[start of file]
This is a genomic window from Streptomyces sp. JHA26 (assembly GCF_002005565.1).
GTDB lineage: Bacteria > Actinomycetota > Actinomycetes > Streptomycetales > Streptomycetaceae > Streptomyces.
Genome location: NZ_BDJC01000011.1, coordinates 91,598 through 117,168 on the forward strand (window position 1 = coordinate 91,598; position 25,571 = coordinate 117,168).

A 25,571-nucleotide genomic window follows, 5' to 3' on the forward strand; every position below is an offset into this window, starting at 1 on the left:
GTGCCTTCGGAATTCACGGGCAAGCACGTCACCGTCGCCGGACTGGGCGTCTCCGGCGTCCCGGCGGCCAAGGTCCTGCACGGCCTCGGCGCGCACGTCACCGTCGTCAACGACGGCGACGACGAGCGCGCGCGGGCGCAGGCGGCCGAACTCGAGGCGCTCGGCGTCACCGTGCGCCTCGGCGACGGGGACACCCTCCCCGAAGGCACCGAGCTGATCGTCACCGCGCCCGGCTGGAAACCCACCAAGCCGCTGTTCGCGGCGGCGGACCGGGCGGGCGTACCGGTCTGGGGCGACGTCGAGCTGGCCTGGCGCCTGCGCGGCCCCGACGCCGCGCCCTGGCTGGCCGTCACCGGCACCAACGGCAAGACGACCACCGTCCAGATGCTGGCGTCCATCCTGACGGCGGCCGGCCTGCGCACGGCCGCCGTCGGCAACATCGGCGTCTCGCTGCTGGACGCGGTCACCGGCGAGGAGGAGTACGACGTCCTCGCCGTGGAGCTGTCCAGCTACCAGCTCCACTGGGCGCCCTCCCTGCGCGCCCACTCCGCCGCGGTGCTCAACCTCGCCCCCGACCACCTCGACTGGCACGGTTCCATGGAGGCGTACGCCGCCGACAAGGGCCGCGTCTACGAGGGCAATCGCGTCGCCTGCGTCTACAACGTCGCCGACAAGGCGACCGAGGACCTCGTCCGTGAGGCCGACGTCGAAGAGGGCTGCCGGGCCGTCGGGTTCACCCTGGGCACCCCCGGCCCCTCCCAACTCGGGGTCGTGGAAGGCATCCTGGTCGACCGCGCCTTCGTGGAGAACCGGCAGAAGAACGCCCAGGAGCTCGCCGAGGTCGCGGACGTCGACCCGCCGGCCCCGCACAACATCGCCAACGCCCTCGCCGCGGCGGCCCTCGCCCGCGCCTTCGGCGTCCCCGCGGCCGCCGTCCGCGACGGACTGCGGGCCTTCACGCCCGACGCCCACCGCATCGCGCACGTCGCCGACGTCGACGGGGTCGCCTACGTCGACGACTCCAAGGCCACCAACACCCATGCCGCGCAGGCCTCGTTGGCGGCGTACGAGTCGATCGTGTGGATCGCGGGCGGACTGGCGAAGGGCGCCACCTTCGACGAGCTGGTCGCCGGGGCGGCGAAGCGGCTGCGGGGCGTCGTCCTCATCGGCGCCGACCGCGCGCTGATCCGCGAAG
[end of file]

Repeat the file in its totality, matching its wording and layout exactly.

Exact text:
This is a genomic window from Streptomyces sp. JHA26 (assembly GCF_002005565.1).
GTDB lineage: Bacteria > Actinomycetota > Actinomycetes > Streptomycetales > Streptomycetaceae > Streptomyces.
Genome location: NZ_BDJC01000011.1, coordinates 91,598 through 117,168 on the forward strand (window position 1 = coordinate 91,598; position 25,571 = coordinate 117,168).

A 25,571-nucleotide genomic window follows, 5' to 3' on the forward strand; every position below is an offset into this window, starting at 1 on the left:
GTGCCTTCGGAATTCACGGGCAAGCACGTCACCGTCGCCGGACTGGGCGTCTCCGGCGTCCCGGCGGCCAAGGTCCTGCACGGCCTCGGCGCGCACGTCACCGTCGTCAACGACGGCGACGACGAGCGCGCGCGGGCGCAGGCGGCCGAACTCGAGGCGCTCGGCGTCACCGTGCGCCTCGGCGACGGGGACACCCTCCCCGAAGGCACCGAGCTGATCGTCACCGCGCCCGGCTGGAAACCCACCAAGCCGCTGTTCGCGGCGGCGGACCGGGCGGGCGTACCGGTCTGGGGCGACGTCGAGCTGGCCTGGCGCCTGCGCGGCCCCGACGCCGCGCCCTGGCTGGCCGTCACCGGCACCAACGGCAAGACGACCACCGTCCAGATGCTGGCGTCCATCCTGACGGCGGCCGGCCTGCGCACGGCCGCCGTCGGCAACATCGGCGTCTCGCTGCTGGACGCGGTCACCGGCGAGGAGGAGTACGACGTCCTCGCCGTGGAGCTGTCCAGCTACCAGCTCCACTGGGCGCCCTCCCTGCGCGCCCACTCCGCCGCGGTGCTCAACCTCGCCCCCGACCACCTCGACTGGCACGGTTCCATGGAGGCGTACGCCGCCGACAAGGGCCGCGTCTACGAGGGCAATCGCGTCGCCTGCGTCTACAACGTCGCCGACAAGGCGACCGAGGACCTCGTCCGTGAGGCCGACGTCGAAGAGGGCTGCCGGGCCGTCGGGTTCACCCTGGGCACCCCCGGCCCCTCCCAACTCGGGGTCGTGGAAGGCATCCTGGTCGACCGCGCCTTCGTGGAGAACCGGCAGAAGAACGCCCAGGAGCTCGCCGAGGTCGCGGACGTCGACCCGCCGGCCCCGCACAACATCGCCAACGCCCTCGCCGCGGCGGCCCTCGCCCGCGCCTTCGGCGTCCCCGCGGCCGCCGTCCGCGACGGACTGCGGGCCTTCACGCCCGACGCCCACCGCATCGCGCACGTCGCCGACGTCGACGGGGTCGCCTACGTCGACGACTCCAAGGCCACCAACACCCATGCCGCGCAGGCCTCGTTGGCGGCGTACGAGTCGATCGTGTGGATCGCGGGCGGACTGGCGAAGGGCGCCACCTTCGACGAGCTGGTCGCCGGGGCGGCGAAGCGGCTGCGGGGCGTCGTCCTCATCGGCGCCGACCGCGCGCTGATCCGCGAAG